The cabinet front mimics the other side by having a gap between the top of the front (on the other side its got doors) so even though the front does not open it should match in appearance (from the outside) so I have glued and glassed a rail which protrudes above the front by the same gap (about 8mm) on each side and the lid will rest on (not glued and glassed to as is usually the case with front rails on cabinets, but of course this lid is hinged).
With the front glassed on and a seat step top cut to size now that the exact gap is revealed the shape of the room is revealed, with only a top on the inboard cabinet to be made and fitted. There is enough room to step around the door to close it and to get changed or otherwise be in the room and not feel fully enclosed. I was going to put doors on the hanging space but the feeling of being closed in made me decide not to, and also having doors on the hanging space would have meant that they would need to be opened in order to open the lid to the cupboard below, not a major hassle but in the end, I felt that seeing hanging clothes was not a bit issue, but feeling closed in was.
As readers would know, I am a big fan of symmetry and usually do a lot of forward planning of what I am trying to achieve but 2 things often happening with forward planning, you either change your mind or it is changed for you by circumstances. In the case of the aft bedroom it was a combination of the 2. I did not know when originally planning the furniture in this room that either the door would have to open in or that I would need access to the inside hull side for the sail handling lines. Unforeseen construction issues forced the changes but as often turns out, the changes also reveal unseen benefits. This room is now not as cramped as it would have been and is now far more comfortable. The only problem encountered with the change of plans is a lack of symmetry when viewed from above (it is almost invisible when viewed from in front) with the lid open of the curved front of the seat step. Because it is curved evenly from one hull side to the other but the cupboards are of a different depth the curve visible is no longer symetric. A minor point I know, but it annoys me nonetheless. I will just have to get over it (I am already over it!) because the rest of the room works very well. I am very happy with it. I get a kick out of a plan that works out well.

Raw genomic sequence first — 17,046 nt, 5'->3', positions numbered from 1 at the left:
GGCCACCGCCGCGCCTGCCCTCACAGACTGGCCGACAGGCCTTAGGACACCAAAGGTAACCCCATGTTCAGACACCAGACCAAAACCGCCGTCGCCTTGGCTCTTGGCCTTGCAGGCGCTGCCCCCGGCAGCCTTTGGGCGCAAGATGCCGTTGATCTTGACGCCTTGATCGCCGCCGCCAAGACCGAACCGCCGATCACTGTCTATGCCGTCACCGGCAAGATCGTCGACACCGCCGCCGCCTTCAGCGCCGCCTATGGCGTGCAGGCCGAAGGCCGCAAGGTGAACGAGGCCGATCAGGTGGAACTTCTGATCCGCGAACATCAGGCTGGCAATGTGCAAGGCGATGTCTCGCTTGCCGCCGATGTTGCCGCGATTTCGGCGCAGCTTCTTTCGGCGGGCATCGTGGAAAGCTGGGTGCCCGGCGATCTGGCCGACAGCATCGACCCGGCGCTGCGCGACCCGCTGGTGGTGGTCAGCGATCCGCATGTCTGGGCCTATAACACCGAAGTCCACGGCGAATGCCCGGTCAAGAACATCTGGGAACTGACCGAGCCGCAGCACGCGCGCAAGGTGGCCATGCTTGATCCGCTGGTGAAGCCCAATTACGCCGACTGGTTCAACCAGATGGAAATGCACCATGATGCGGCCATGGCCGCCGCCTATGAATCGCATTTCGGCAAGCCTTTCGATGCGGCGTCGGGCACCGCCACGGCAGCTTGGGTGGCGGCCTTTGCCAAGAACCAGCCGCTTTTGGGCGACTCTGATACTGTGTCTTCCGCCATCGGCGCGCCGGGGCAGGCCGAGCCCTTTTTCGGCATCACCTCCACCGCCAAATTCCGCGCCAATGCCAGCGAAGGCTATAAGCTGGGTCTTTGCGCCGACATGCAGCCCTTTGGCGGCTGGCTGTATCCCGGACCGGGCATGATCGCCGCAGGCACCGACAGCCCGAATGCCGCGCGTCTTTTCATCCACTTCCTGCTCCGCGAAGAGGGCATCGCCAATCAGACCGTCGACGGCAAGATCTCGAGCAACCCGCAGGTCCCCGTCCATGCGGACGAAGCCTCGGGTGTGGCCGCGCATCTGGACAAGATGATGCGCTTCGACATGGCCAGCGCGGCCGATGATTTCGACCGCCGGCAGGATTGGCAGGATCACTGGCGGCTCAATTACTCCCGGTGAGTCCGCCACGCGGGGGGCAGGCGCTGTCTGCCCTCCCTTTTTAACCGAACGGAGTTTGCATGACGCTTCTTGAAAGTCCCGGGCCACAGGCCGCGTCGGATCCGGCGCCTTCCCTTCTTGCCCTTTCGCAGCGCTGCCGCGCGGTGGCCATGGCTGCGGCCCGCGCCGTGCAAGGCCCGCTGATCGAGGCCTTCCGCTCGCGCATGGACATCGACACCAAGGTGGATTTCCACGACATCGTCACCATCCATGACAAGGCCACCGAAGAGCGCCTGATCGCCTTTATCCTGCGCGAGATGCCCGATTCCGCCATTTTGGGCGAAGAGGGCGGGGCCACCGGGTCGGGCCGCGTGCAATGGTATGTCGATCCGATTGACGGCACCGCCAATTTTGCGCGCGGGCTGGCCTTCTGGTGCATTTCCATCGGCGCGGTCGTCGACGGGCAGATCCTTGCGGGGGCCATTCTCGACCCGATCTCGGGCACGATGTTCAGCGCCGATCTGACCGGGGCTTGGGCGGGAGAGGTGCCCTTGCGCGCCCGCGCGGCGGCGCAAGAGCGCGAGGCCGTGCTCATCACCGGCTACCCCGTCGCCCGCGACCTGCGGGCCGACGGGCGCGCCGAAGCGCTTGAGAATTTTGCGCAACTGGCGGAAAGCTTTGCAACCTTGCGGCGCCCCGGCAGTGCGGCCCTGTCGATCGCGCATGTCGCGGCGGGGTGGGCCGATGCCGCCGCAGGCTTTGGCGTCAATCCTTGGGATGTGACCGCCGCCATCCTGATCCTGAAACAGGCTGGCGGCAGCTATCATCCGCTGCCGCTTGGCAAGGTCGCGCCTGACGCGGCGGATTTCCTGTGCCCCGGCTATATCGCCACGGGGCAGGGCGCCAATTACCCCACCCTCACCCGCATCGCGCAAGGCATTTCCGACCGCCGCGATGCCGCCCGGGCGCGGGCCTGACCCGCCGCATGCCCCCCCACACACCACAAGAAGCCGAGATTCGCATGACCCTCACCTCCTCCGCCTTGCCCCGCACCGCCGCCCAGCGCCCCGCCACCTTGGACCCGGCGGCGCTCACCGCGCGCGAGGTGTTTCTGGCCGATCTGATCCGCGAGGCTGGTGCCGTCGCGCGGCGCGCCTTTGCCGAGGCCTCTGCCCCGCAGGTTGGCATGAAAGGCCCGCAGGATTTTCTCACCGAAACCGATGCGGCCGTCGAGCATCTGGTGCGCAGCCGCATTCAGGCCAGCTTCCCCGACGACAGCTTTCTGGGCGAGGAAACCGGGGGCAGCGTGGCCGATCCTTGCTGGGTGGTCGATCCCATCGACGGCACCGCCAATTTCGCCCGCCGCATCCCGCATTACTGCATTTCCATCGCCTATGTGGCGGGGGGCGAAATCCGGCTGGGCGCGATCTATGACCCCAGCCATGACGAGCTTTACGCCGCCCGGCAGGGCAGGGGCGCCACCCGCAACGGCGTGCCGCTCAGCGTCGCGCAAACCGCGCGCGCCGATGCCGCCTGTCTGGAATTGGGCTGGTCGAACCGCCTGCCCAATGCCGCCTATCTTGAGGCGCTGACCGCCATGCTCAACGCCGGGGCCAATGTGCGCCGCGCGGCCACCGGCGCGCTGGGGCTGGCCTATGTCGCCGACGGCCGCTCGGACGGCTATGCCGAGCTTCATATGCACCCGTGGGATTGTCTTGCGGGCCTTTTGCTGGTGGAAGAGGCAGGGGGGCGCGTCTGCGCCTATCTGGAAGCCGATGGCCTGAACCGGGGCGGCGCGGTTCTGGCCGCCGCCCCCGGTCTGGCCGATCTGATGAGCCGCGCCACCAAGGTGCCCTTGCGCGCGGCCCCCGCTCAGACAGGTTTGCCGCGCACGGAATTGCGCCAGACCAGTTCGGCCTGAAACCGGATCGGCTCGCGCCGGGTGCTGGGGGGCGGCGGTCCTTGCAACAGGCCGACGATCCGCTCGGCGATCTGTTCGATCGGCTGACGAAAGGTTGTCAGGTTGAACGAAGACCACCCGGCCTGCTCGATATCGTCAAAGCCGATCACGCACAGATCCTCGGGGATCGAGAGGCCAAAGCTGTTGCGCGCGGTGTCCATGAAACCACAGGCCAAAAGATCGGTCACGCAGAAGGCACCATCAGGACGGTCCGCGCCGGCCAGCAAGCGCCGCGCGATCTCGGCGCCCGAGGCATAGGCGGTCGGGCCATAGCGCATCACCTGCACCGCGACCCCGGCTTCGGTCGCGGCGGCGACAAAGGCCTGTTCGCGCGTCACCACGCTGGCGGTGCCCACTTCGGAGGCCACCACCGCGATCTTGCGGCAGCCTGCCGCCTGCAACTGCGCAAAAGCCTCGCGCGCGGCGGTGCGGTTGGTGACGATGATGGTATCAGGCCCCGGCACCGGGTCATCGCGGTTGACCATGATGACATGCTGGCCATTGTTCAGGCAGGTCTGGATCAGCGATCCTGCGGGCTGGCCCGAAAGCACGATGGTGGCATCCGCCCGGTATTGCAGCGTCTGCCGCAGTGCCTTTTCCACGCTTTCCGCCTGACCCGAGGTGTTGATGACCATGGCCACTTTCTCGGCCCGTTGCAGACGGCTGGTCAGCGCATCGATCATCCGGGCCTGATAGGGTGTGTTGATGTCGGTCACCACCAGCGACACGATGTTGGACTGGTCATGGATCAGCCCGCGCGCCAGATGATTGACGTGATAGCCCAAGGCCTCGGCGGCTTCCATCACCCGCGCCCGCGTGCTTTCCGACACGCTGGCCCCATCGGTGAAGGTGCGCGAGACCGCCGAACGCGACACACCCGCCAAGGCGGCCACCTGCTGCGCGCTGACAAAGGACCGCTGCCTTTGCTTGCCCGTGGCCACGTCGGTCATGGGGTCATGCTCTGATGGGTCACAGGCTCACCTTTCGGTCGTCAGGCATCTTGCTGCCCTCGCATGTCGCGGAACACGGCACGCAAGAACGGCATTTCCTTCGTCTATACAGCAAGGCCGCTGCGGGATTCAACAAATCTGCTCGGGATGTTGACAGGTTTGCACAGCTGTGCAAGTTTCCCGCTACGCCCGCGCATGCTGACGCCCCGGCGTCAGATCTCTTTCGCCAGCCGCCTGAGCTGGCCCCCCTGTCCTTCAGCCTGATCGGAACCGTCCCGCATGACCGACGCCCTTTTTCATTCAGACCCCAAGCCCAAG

So next step is to cut and shape the tops for the 2 hinged sections, which usually means applying a section of top at the back that is glassed in that forms the edge to which the hinged section is hinged. Then I just have to put the side walls onto the section that becomes the nav station cupboard to seal that room off from the rest of the boat and still yet to finish the side walls in the actual aft bunk.